I was never quite drawn to the fantasy Dota 2 models heavily promoted in the past six months. I think it was mostly because going through the rules, setting myself up with a team, following the progress, securing the inside information needed to actually do well felt more like a chore than something that would make my experience more enjoyable.
It wasn’t until recently that I came across eSportsPools (ESP) and I was immediately sold, not only because it’s free, but also because it literally took me one minute to actually own a fantasy team from the moment I opened the website: that included reading the rules, creating my account and making my picks for The International.
I didn’t really analyze the prizes, but at a glance, off the top of my head, I would say they’re worth about $300 – all hats, of course, but it’s free and it takes a minute, so I’m not going to complain.
Let’s summarize how to enter the TI5 pool.
ESP sign up process
Signing up for ESP is definitely painless and guaranteed free. All you need to do is go to your upper left corner, hit the “log in/sign up” button, enter your email address, choose an username and password.
Don’t forget to verify your email address once you’ve received your validation email, and you’re in business. Pro tip: I am Pericles there, so when my five-carry team takes home the first prize, shoot me a message.
ESP rules and system
Here comes the simple part: you pick five players who will make you points. Every kill or assist they add to their name during the event you’re signing up for is one point. Every time they die, you lose a point.
Example: If you’re joining The International 5 pool and you have Arteezy in your fantasy team and he gets 120 kills and 40 assists during the event, you get 160 points. But then he’ll also die let’s say 30 times, so overall Arteezy has brought you 130 points.
The system won’t let you pick more than two players from the same squad. You can change your picks up until five minutes before the event you signed up for starts.
Another interesting feature is the tiebreaker.
It’s perfectly possible than two or more players end up with the same number of points, so just to make sure they don’t leave anything to pure chance, ESP use a tie-breaking question. Specifically for the TI5 pool, the question is: “How many seconds untill the first tower is destroyed in the final map of the tournament?”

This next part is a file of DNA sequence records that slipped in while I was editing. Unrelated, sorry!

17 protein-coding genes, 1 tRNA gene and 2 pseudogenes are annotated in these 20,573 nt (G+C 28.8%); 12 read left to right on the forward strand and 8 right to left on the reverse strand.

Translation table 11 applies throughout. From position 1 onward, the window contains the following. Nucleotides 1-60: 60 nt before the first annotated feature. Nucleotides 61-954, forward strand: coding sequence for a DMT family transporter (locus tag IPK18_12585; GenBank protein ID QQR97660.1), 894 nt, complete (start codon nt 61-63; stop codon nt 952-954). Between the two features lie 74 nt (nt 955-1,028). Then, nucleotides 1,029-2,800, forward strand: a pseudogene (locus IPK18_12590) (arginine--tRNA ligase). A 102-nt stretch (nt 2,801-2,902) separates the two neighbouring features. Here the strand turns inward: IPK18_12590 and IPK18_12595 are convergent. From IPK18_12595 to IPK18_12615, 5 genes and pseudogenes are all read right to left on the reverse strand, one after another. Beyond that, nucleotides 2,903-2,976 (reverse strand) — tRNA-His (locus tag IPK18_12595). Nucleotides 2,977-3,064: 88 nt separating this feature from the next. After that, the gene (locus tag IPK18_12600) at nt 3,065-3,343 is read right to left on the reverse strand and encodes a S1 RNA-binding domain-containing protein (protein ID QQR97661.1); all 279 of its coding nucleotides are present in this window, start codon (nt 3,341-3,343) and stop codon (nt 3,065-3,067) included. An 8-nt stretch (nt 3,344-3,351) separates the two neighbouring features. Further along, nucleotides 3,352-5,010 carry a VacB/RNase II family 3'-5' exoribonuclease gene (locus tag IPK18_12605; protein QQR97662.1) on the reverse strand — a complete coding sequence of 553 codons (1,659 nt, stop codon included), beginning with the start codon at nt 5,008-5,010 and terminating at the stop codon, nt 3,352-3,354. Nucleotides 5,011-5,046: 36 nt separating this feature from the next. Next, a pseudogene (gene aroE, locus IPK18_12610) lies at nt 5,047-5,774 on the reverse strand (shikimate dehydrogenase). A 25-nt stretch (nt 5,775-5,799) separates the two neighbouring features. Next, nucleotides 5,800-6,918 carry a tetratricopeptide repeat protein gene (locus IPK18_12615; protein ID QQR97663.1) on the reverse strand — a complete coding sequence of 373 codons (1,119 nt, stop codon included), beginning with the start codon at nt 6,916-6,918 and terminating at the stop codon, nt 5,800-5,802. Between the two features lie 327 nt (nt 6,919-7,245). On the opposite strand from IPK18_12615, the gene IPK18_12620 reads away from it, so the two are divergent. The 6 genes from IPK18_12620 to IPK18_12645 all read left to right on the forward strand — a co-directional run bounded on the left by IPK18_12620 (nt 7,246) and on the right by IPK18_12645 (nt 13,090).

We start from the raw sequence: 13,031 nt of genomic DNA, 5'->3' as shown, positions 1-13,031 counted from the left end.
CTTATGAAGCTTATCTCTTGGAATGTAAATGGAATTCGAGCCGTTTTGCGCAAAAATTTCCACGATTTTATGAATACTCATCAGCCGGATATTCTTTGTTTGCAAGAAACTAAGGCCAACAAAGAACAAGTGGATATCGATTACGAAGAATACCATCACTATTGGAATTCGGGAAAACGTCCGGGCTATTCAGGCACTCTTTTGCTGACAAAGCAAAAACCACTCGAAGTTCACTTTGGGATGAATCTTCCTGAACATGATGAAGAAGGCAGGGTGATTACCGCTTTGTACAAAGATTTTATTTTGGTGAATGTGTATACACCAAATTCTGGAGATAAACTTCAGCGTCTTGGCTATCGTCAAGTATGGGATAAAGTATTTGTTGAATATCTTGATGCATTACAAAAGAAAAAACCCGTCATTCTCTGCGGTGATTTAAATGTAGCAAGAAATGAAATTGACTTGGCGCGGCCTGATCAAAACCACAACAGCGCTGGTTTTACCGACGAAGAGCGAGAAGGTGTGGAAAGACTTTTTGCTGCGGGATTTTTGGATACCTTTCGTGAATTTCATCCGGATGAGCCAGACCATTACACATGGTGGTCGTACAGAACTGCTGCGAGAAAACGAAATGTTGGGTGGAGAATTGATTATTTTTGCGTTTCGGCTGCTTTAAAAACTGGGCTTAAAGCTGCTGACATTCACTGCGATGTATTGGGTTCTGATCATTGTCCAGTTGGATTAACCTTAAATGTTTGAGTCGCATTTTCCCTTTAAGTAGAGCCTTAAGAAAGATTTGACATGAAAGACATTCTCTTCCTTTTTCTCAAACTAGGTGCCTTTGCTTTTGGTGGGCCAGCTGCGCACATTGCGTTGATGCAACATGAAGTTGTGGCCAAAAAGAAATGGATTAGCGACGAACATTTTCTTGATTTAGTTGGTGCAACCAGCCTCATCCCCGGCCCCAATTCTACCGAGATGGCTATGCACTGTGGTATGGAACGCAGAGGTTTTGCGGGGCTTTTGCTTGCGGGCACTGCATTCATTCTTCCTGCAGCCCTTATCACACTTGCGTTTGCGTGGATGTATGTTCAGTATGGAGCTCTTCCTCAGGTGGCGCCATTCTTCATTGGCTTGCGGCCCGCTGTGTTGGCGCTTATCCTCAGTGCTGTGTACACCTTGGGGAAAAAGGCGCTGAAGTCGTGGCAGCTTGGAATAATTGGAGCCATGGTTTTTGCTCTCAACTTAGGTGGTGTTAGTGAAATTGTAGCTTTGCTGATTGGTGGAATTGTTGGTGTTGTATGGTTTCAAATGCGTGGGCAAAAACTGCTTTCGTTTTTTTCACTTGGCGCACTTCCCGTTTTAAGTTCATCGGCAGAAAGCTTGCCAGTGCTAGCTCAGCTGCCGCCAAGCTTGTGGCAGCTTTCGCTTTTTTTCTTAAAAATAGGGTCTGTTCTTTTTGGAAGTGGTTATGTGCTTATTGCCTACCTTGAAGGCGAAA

Mind you, this is only secondary to the total number of points and applies only if there are two or more users that end up with an equal number of points. However, in the highly unlikely case that even after points and tiebreaking question, there are still users ending up on the same winning spot, the winner is whoever signed up first.
Once you’re done with everything, you should end up with a nice five men roster that you will put to work in this year’s International. A nice little feature is the ability to share your picks with a plain link. Here’s mine. Don’t steal my roster!
ESP: everything else you need to know
I reached out to the team at ESP and got in touch with Jason Fung, Chief Marketing Officer.
We are excited to make an impact on the Dota 2 community and we’re looking to expand our event coverage substantially after The International 5. We take pride in how simple and fun it is to participate in ESP, in a fantasy esports landscape that is becoming more and more a part of how games are enjoyed these days.
Interestingly enough, these guys have mobile apps as well. I’ve only briefly tested the Android app, but I’m expecting the IOS version to perform similarly: same looks, feel and functionality of the desktop site.
In closing, and maybe as a reward for reading this far, I’m excited to announce that we’ve partnered up with ESP for a level 50 TI5 Compendium and one Shadow Fiend Arcana raffle. Check it out!